The integration, involvement, and persistence of Chicano students.
Authorvon Destinon, Mark Alan.
KeywordsMinority college students.
Mexican American students -- Arizona -- Tucson.
University of Arizona -- Students.
MetadataShow full item record
PublisherThe University of Arizona.
RightsCopyright © is held by the author. Digital access to this material is made possible by the University Libraries, University of Arizona. Further transmission, reproduction or presentation (such as public display or performance) of protected items is prohibited except with permission of the author.
AbstractThis study identified factors contributing to Mexican-American student persistence in higher education. Tinto's model of student withdrawal was blended with Astin's theory of involvement in a theoretical framework that also gave special focus to hispanic and Mexican-American student concerns. The data consisted of unstructured interviews with a small sample of Mexican-American students at the University of Arizona. Content analysis was used to categorize the data and symbolic interaction theory was used for its interpretation. Findings about personal and institutional factors, were combined to understand persistence in the context of person/environment interaction. The personal factors influencing student persistence were "self," human support, financial adversity, commitment, acculturation, and gender differences; none of these factors stood alone, and each was present to some degree in each of the successful students. Commitment was the most important overriding theme in these personal factors. The institutional factors influencing persistence were academic preparation, use of student services, student/instructor interaction, and academic experiences. Symbolic interaction theory was the analytic framework used to interpret these factors of student persistence in the light of the meanings students attached to events in their college experiences. Empowering students to succeed is proposed as the organizing model for institutions to influence persistence.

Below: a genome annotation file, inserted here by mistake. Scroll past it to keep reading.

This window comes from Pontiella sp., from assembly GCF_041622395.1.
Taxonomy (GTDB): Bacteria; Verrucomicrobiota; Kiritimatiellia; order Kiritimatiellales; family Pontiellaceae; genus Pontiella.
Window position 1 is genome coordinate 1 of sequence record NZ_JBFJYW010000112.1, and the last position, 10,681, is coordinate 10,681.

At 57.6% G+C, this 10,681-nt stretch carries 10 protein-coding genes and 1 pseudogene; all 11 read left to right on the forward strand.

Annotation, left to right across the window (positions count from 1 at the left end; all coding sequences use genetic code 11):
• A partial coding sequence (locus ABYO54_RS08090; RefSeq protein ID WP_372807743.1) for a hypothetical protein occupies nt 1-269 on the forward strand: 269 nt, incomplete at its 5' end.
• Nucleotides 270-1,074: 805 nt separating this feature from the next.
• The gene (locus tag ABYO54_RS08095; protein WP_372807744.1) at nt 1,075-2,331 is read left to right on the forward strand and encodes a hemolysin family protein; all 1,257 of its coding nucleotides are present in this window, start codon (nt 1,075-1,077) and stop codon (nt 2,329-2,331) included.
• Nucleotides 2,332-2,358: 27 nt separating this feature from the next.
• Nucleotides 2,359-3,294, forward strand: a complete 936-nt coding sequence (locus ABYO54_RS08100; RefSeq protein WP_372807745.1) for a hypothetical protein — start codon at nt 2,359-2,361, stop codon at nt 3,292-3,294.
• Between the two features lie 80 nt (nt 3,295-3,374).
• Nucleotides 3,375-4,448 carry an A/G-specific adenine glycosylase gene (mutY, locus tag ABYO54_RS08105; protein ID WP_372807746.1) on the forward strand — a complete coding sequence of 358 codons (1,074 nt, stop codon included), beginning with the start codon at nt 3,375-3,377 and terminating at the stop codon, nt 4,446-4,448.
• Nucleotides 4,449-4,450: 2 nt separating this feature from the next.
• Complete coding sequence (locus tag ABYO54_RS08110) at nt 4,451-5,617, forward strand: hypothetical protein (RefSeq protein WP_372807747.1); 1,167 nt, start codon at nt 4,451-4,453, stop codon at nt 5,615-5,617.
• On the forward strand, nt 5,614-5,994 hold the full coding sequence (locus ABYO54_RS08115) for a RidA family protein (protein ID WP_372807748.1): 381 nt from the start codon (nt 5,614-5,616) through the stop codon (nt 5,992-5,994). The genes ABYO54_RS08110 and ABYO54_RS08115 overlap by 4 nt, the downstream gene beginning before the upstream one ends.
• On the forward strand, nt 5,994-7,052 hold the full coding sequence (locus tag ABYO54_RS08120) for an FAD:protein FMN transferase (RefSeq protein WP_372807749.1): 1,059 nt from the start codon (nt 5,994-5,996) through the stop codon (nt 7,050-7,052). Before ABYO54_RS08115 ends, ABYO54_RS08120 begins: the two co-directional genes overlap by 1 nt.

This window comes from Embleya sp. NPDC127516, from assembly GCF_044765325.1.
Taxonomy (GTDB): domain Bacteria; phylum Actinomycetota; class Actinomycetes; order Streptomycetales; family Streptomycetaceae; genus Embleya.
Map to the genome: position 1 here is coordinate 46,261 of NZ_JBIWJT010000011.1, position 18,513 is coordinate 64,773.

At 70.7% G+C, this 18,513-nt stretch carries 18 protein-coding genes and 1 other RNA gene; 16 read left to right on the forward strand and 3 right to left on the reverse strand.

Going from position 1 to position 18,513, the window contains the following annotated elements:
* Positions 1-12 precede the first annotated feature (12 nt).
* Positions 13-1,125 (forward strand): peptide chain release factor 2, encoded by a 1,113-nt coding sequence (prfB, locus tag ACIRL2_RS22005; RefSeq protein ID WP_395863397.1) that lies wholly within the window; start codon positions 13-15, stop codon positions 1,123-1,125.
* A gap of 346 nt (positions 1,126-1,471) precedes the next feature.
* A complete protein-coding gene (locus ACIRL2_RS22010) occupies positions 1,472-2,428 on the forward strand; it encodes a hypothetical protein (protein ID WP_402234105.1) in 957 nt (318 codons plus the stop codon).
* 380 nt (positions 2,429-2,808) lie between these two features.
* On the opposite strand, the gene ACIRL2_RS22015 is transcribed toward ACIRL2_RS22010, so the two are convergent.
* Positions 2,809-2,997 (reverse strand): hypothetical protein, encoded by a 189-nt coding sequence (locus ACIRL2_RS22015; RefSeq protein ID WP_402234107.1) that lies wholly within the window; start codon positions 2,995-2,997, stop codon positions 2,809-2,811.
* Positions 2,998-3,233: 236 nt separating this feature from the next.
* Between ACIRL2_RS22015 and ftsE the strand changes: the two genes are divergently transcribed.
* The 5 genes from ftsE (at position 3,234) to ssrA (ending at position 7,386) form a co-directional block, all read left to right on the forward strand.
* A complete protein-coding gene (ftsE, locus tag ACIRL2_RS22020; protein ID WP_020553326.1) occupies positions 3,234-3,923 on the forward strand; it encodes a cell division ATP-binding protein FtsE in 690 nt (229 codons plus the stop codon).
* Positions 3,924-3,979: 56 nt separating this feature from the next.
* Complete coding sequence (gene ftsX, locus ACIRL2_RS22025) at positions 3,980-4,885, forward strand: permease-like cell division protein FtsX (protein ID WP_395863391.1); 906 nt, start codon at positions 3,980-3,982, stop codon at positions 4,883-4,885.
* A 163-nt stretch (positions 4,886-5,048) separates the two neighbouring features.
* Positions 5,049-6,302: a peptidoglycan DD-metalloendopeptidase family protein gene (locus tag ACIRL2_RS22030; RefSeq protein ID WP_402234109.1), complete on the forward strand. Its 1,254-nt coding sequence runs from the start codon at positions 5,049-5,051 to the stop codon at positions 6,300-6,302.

Degree ProgramEducational Foundations and Administration